You can always tell where people stand, depending on if they refer to the Affordable Care Act (ACA) or Obamacare.


Thousands of Alaskans are insured for the first time thanks to the ACA.


Thousands of others hate Obamacare.


Individual health plans are the most expensive in the country and Alaska is down to just one health care insurance provider.


In fact the only thing worse than Obamacare, may be its replacement, whatever that may be.


President Trump made the dismantling of Obamacare his first priority just hours after being sworn in. But the president’s powers are limited.


It will be up to a Republican Congress to repeal and replace Obamacare — and they are well aware of the risks of getting it wrong.


As Sen. Lisa Murkowski said on election night, there will be pressure on the Republican Party to govern.


It’s one reason Murkowski tried, but failed, to pass an amendment slowing the process down in an effort to get it right. But for once, Congress is moving quickly.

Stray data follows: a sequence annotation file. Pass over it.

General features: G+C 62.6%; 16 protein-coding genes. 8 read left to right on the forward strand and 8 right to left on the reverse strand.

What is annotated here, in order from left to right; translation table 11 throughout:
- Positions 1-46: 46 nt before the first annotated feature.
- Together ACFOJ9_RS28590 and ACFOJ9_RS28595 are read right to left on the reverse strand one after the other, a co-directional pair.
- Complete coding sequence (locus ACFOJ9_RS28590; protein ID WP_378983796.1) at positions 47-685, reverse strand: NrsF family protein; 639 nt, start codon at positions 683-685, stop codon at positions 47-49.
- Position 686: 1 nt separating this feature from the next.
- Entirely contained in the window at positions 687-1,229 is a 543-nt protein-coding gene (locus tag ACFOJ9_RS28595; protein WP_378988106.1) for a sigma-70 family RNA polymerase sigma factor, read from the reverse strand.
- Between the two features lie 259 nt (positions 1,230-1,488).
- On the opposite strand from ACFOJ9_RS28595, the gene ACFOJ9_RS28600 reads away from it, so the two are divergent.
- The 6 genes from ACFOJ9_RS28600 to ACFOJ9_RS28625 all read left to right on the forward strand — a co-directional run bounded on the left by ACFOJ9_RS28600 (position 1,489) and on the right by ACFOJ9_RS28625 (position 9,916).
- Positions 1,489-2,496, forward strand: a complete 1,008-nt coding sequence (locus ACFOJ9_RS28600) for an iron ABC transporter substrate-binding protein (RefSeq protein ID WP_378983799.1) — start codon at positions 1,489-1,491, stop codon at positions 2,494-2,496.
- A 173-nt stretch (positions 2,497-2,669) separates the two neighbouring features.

For his part, Trump has promised that the 20 million Americans who received health insurance under the Affordable Care Act would not lose it. In fact, the new plan, he says, would insure all Americans.


He promised the care would be better, and the cost would be less; much less.


Republican leaders in Congress, meanwhile, are specifically not saying that all Americans will have coverage.


And that should be a concern to more than 23,000 Alaskans taking advantage of Medicaid expansion.


We don’t know what the final plan will look like, but we know that it will likely allow the sale of insurance across state lines, which is an idea that should have been part of Obamacare.


And it will almost certainly eliminate the individual mandate to buy insurance along with its penalties.


Here’s what I know about insurance: the larger the pool, the lower the cost.


Obamacare wasn’t perfect — far from it — but those ready to pull the plug conveniently forget that 1 in 6 Americans were uninsured and the costs to businesses increased more than 130 percent in the ten years prior to that passage. I saw that first hand.


The promises Trump has made on health care reform are checks that Congress is going to have to cash.


Former Republican National Committee Chair Michael Steele said after 6 years of repeatedly voting to overturn Obamacare, he’s surprised his party doesn’t have a plan ready to go.


My hope is they take their time. Because if this is major surgery, they’ve only got one chance to get it right, and a little patience might be the best medicine for patients.


John’s opinions are his own, and not necessarily those of Denali Media or its employees.